1. Maiorana Has Not Shown That The Evidence Is Newly
Rule 60(b) does not authorize a court to vacate or reverse an
earlier decision merely because a party has presented new
evidence which might support such a result: the party seeking
to escape the prior ruling must establish that "by due
diligence [the new evidence] could not have been discovered
earlier." Fed.R.Civ.P. 60(b)(2); United States v. Potamkin
Cadillac Corp., 697 F.2d 491
, 493 (2d Cir.), cert. denied,
462 U.S. 1144
, 103 S.Ct. 3128
, 77 L.Ed.2d 1379 (1983).
Here Maiorana has presented only an affidavit of her counsel
attempting to explain her inability to identify CHE as a source
of medical records prior to her recent amendment of her
interrogatory answers. While her counsel may be qualified to
attest to the diligence of the attorneys in attempting to
elicit this information, he is not in a position to describe
Maiorana's own efforts to discover the evidence before the
issuance of the February Opinion. In the absence of any
explanation for the delay, the 1982 X-Rays cannot be considered
"newly discovered evidence" for the purposes of Rule 60(b).
This conclusion is also supported by Maiorana's own argument
on her original motion for reargument of the February Opinion.
When she first attempted to introduce the Supplemental Report,
OCF claimed that she had improperly withheld the 1982 X-Rays
because she had not produced them in the course of discovery.
Maiorana responded that the X-Rays were not withheld, because
her 1988 answers to OCF's interrogatories disclosed Mr.
Maiorana's 1988 medical examination by the Sheet Metal Workers
Union, and that
therefore OCF "was on notice of such examination and could have
pursued acquiring any x-rays obtained therefrom." Maiorana
simply cannot claim that the 1988 interrogatory answers were
sufficient to apprise OCF of the existence of the 1982 X-Rays
but that she herself was unable to discover them until two and
a half years after she gave those answers.
Finally, even if Maiorana had established that her inability
to locate the 1982 X-Rays prior to January 8 was not due to a
lack of diligence, the evidence indicates that she and her
counsel did not thereafter act expeditiously to bring the
x-rays and the Supplemental Report to the Court's attention.
Although Maiorana's counsel does not specify the precise date
when Maiorana recalled that CHE might have medical records for
her husband, her authorization for the release of the records
was signed on February 7, nearly three weeks prior to the date
of the February Opinion. Her counsel did not request the
records from CHE until February 13, and did not actually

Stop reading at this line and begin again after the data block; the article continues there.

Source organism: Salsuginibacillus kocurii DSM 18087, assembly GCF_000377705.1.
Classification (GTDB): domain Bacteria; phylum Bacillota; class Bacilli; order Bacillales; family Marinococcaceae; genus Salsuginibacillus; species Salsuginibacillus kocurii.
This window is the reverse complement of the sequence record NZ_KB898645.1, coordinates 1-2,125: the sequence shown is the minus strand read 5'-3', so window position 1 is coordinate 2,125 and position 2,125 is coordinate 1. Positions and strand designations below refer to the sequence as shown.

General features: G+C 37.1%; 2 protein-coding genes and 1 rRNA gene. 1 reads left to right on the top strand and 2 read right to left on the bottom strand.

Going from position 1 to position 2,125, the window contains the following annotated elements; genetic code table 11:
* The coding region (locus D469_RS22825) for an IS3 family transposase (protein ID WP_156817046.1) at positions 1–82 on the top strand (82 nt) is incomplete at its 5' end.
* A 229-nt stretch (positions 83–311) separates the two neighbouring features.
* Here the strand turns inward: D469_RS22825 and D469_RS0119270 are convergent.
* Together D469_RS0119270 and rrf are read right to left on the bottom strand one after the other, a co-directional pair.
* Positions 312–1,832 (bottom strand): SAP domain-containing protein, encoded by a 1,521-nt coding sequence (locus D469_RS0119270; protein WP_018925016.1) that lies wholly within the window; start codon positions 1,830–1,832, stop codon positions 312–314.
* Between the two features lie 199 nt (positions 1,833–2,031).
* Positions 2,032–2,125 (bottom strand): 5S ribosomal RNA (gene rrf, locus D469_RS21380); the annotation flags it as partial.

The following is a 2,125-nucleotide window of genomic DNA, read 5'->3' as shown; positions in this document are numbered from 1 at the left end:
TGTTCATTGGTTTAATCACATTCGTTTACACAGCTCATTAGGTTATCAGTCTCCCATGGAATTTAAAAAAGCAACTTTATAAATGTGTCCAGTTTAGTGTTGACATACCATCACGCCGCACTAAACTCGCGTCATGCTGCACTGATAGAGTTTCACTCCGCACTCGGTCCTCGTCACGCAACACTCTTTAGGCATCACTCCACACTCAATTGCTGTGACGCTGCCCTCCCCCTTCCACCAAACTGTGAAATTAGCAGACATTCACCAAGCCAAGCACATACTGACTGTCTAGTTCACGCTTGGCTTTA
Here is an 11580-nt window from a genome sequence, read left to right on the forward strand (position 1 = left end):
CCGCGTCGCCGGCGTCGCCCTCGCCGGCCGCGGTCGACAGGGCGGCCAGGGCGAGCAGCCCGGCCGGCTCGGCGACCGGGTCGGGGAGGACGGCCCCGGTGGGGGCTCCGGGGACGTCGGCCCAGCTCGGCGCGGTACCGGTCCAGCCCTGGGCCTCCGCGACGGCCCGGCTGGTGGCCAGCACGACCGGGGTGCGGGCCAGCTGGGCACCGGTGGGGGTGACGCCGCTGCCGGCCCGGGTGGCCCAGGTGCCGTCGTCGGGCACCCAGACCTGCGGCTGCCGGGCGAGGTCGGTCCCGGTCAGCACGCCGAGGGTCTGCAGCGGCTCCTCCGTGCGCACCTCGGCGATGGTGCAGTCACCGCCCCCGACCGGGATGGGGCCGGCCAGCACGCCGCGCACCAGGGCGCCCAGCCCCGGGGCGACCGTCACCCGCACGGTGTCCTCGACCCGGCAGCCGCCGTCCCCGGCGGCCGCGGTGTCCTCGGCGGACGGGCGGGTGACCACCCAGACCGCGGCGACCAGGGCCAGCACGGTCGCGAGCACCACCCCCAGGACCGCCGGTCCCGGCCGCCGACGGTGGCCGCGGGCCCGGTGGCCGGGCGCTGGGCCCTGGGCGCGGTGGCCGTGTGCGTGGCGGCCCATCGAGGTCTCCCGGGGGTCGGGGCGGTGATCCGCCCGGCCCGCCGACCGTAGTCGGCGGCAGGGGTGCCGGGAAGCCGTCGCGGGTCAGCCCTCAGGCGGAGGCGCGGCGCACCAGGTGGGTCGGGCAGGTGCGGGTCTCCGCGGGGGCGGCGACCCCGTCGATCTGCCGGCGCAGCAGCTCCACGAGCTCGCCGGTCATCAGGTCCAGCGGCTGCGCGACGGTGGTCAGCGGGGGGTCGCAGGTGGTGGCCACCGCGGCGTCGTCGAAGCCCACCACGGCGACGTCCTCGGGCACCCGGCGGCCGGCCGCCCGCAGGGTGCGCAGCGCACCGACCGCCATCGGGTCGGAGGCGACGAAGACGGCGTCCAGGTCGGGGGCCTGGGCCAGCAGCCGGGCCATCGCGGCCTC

forward the x-rays to Markowitz until sometime after the
February Opinion was issued.
Both on her original motion to reargue and on the present
motion Maiorana has attempted to explain this lack of
expedition as arising from her belief that the evidence which
she had already introduced was sufficient to defeat OCF's
However, both Markowitz's affidavit and his original report
make explicit reference to the lack of readable x-rays of Mr.
Maiorana: the report states that "I was not able to review
adequate films for the evaluation of fibrosis associated with
asbestos-related disease." In fact the affidavit was one of
Maiorana's main pieces of evidence in opposition to OCF's
summary judgment motion. Certainly the discovery of the 1982
X-Rays was likely to have some effect on the report, and might
even have caused Markowitz to alter his conclusions regarding
the cause of Mr. Maiorana's death. As noted in the April
Opinion, Maiorana's choice not to present the new x-rays to
Markowitz until after OCF's motion for summary judgment had
been granted was clearly a tactical decision which, however
unwise, cannot constitute grounds for reopening the earlier
decision. See April Opinion at 3 n. 2; cf. Parrilla-Lopez v.
United States, 841 F.2d 16, 19 (1st Cir. 1988) (evidence not
presented to decisionmaker based on "conscious decision on
trial strategy" cannot be grounds for new trial).
Therefore, Maiorana has not met her burden of establishing
that the 1982 X-Rays and the Supplemental Report which is
dependent upon them constitute "newly discovered evidence" for
the purposes of Rule 60(b)(2).
2. The Supplemental Report Would Not Call For Reversal Of The
Alternatively, even if the 1982 X-Rays and the Supplemental
Report were considered newly discovered evidence, they would
not provide a basis for vacating the February Opinion under